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Is Uniform Civil Code the key to bring Gender Justice?

The Hindu Succession Act 1956 codified laws for intestate succession among Hindus using principles of Mitakshara and Dayabhaga schools. The act was critiqued due to its gender bias-   women could not inherit ancestral property by birth as coparceners. Under Section 23, married daughters are denied the right to residence from parental home unless widowed, deserted, or separated.

This reaffirms that daughters will be taken back only if the husband leaves and not if she leaves her husband, which shows the blatant disregard for the autonomy of the daughter in terms of her marriage. Female heirs are disentitled to ask for partition in a Joint Family unless the men of the household initiate their partition first.  The woman is given a right but that is also ultimately contingent on men.

A bare perusal of Indian case laws can attest to this discrimination faced by women over time. By way of section 15 HSA 1956, a differentiation depending upon the source of property and gender has been carved out. The archaic thinking of legislature while drafting has clearly demonstrated a discriminatory picture.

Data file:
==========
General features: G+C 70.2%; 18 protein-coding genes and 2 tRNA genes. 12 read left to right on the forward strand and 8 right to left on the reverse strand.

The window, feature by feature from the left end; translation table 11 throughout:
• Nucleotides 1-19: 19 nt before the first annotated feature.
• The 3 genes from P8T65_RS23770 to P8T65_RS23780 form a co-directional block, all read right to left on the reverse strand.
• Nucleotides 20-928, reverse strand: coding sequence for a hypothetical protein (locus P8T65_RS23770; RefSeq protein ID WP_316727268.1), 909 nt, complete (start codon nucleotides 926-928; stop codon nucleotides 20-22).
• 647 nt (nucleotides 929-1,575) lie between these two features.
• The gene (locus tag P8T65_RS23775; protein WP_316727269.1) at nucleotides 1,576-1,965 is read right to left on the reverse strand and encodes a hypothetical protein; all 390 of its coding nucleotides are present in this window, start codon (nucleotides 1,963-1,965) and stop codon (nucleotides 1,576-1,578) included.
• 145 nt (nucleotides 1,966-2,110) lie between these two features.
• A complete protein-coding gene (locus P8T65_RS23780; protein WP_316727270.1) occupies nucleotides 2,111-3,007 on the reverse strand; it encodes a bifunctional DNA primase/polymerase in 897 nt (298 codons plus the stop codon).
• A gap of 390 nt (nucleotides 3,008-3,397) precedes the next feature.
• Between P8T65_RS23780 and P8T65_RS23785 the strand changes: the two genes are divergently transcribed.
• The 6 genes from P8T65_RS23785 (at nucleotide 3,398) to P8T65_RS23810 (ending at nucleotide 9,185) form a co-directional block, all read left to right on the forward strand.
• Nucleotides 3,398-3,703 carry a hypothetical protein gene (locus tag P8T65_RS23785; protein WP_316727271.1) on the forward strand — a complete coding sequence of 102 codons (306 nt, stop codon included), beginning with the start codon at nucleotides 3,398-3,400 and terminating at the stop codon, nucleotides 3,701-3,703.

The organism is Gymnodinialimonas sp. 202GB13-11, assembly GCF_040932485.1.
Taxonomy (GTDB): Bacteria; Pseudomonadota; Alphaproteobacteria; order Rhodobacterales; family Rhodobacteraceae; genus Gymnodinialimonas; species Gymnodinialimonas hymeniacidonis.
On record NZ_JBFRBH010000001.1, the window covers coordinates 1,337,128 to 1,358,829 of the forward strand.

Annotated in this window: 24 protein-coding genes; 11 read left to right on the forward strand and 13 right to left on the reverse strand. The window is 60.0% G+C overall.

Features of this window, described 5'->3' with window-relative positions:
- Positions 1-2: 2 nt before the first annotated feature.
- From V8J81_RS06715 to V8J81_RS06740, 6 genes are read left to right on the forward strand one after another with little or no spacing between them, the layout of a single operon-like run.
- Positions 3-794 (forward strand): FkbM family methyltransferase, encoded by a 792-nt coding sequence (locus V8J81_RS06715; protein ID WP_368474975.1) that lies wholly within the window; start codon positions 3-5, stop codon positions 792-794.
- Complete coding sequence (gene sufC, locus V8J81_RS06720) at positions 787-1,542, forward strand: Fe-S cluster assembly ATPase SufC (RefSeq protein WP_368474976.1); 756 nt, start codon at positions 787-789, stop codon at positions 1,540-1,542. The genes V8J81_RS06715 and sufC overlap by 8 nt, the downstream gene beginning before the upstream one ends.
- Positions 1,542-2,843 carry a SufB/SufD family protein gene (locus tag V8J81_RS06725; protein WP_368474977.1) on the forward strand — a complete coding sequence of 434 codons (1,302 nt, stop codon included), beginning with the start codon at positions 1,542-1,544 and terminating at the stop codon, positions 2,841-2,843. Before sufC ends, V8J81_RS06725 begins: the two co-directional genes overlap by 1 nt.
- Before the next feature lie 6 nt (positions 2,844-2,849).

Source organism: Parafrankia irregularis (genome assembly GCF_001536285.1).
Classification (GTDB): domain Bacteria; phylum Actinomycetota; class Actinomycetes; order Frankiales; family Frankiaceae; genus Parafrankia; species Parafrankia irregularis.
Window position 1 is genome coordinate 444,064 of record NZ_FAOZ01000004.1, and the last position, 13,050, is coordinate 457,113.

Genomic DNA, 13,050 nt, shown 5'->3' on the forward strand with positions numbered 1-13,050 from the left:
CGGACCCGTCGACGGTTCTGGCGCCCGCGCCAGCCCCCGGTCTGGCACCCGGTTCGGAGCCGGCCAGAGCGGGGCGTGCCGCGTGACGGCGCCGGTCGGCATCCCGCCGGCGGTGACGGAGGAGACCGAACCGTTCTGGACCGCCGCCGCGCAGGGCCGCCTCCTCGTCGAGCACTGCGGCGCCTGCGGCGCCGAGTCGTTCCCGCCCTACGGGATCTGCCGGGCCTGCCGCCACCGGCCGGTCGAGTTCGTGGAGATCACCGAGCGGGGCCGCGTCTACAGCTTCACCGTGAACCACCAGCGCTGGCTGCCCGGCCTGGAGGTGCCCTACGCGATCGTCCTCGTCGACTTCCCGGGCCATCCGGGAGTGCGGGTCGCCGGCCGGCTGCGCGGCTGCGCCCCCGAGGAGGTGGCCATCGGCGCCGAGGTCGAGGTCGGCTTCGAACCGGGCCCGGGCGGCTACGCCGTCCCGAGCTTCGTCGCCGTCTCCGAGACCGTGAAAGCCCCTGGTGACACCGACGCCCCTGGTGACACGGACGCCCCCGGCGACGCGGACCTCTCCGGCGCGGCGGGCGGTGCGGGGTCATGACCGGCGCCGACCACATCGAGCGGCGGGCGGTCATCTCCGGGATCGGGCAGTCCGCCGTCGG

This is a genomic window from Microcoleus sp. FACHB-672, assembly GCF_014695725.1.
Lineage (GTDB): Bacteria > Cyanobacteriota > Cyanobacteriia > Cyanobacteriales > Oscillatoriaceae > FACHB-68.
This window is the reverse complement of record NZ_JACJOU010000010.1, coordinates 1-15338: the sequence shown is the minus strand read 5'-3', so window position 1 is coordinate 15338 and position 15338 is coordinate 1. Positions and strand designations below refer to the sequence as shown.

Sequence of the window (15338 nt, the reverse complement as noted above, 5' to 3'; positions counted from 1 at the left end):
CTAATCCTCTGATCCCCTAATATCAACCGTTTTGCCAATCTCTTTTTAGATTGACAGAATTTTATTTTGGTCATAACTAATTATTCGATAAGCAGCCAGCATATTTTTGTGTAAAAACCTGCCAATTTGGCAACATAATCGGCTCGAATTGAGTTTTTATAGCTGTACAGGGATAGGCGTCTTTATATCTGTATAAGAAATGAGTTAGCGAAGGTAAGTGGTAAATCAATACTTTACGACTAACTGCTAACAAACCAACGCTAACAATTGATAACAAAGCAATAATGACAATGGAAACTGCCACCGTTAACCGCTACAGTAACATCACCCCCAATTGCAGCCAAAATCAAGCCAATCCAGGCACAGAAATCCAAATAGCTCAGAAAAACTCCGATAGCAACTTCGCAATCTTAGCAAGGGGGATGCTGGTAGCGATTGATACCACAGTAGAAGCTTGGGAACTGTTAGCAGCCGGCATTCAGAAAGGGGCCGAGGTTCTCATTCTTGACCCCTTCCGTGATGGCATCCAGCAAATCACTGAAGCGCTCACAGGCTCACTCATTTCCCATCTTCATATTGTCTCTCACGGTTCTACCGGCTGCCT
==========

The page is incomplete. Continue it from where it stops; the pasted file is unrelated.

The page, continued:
In Om Prakash v. Radha Charan, the judges stated that sentiments and sympathy cannot be included as a guiding principle to determine the interpretation of the law.[1] This precedent is detrimental, as succession laws are not mainly about people who are entitled to it, but also people who are disentitled to it. The current law is an epitome of gender inequity. The blood relations of a Hindu woman are given an inferior position in contrast to her husband’s heirs antithesis to other laws.

In Jayalakshmi Ammal vs Kaliaperumal, the court observed how the stereotyped notion of infertile woman, leads to the destruction of homes causing disharmony between couples.[2] Another facet of prejudice can be made evident from the social perversion of the ‘Dowry system’ prevailing in the country.

In the Pratibha Rani case, the court held that a simple entrustment of Stridhan without creating any rights in the husband by putting the articles in his possession does not entitle him to use the same to the prejudice of the wife without her consent.[3]Vakil vs. Bansi was a watershed judgment in favor of preserving constitutional principles of article 15.[4] 

The court upheld the fact that discrimination was based solely on the basis of gender in Section 15(1) of HSA,1956, as the Parliament did not envisage the succession scheme as one being restricted to that of women’s matrimonial home. Therefore, the section was declared as ultra vires the scheme of the Constitution.